Photo by Thorsten Spoerlein

Common Black Hawk (Buteogallus anthracinus)

Fun Fact

Performs a talon-touching aerial courtship display.

Conservation Status

IUCN Least Concern


Large hawk, nearly all black with white patch just behind bill. Bill and feet are bright orange-yellow. Tail is black with single, thick white band and thin, white tip. Sexes are similar. Juvenile is brown-streaked with dark brown back, barred underwings, and finely banded tail.


43–53 cm (16–20 in)


930g on average.


127 cm (50 inches)


Found in southwestern U.S., throughout Mexico, Central America, and northern South America to Guyana. Inhabit coastal lowlands of mixed savannah, dunes, ponds, lagoons and grasslands.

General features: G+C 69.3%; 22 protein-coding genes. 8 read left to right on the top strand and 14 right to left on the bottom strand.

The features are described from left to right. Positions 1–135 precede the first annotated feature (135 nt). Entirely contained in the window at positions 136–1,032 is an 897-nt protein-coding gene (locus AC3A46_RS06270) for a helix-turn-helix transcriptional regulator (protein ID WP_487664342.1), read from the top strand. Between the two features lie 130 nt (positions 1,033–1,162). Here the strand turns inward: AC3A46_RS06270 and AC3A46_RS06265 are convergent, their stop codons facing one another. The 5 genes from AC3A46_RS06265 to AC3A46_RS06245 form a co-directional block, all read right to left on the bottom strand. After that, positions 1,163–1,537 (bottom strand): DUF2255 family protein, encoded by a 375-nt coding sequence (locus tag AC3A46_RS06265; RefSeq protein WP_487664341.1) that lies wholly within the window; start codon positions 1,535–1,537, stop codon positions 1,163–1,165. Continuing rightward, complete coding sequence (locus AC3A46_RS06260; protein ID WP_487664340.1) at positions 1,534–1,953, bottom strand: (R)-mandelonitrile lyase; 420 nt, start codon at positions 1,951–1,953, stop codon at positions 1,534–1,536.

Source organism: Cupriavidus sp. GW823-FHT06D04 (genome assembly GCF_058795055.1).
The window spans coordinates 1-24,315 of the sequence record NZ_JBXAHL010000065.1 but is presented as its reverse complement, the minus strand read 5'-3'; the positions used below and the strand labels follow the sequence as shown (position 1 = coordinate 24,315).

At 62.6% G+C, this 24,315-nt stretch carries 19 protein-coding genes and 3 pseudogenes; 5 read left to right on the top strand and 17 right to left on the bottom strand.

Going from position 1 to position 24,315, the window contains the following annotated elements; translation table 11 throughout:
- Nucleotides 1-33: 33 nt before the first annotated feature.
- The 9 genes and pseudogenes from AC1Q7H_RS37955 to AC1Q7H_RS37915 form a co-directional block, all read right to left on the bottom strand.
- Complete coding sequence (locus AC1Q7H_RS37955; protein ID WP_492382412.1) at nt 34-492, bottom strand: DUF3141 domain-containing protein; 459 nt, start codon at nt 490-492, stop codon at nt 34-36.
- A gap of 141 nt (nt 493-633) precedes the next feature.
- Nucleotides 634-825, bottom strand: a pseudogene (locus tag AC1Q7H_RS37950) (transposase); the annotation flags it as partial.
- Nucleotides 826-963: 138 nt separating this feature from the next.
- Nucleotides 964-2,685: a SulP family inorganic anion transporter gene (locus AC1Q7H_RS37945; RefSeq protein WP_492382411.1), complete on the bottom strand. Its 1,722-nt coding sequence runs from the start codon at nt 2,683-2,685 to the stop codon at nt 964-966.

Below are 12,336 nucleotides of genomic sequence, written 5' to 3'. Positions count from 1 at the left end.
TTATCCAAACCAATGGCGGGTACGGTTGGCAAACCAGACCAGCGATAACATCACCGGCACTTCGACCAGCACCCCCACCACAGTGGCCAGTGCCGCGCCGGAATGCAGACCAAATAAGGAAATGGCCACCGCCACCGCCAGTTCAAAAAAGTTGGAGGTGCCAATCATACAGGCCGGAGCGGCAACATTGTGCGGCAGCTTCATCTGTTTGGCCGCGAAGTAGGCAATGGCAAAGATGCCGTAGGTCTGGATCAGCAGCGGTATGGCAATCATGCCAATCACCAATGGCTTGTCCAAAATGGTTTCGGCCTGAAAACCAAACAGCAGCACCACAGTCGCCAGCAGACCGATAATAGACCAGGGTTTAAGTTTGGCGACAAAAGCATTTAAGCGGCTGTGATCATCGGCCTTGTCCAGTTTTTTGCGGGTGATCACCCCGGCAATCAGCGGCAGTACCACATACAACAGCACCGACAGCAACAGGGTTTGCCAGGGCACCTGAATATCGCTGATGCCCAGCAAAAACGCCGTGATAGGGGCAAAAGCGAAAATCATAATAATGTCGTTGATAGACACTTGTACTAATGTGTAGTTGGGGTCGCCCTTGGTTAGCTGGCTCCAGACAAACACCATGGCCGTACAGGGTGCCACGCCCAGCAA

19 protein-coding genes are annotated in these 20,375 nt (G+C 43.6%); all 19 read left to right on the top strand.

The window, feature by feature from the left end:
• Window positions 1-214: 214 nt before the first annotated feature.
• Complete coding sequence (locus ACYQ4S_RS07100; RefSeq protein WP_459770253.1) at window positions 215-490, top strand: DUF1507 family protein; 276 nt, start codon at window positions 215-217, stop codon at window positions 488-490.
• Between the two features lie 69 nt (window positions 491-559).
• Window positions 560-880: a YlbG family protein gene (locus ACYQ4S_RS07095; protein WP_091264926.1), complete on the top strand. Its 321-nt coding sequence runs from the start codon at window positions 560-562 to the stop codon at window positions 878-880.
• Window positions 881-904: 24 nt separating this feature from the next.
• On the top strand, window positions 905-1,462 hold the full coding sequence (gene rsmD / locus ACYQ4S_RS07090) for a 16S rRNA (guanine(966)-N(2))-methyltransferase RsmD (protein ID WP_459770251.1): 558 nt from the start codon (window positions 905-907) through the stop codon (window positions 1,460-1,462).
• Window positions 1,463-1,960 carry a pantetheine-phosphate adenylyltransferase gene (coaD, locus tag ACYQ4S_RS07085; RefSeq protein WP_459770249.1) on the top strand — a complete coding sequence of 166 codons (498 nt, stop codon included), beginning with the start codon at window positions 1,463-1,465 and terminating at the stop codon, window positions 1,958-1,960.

Feeds mainly on crabs, but will also take small vertebrates and eggs. Also feds on snakes, frogs, fish, and young birds; may supplement diet with insects.


Often seen soaring, with occasional lazy flaps, and has a talon-touching aerial courtship display.


Common Black-Hawk: One to three white eggs, sometimes marked with brown, are laid in nest made of dry sticks and mistletoe. Nest is usually built within 500 feet of permanent flowing water and is typically constructed 60 to 120 feet above the ground. Incubation lasts for 38 to 39 days and is carried out both parents.

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InfoNatura: Animals and Ecosystems of Latin America [web application]. 2007. Version 5.0 . Arlington, Virginia (USA): NatureServe. Available: (Accessed: October 24, 2012 ).

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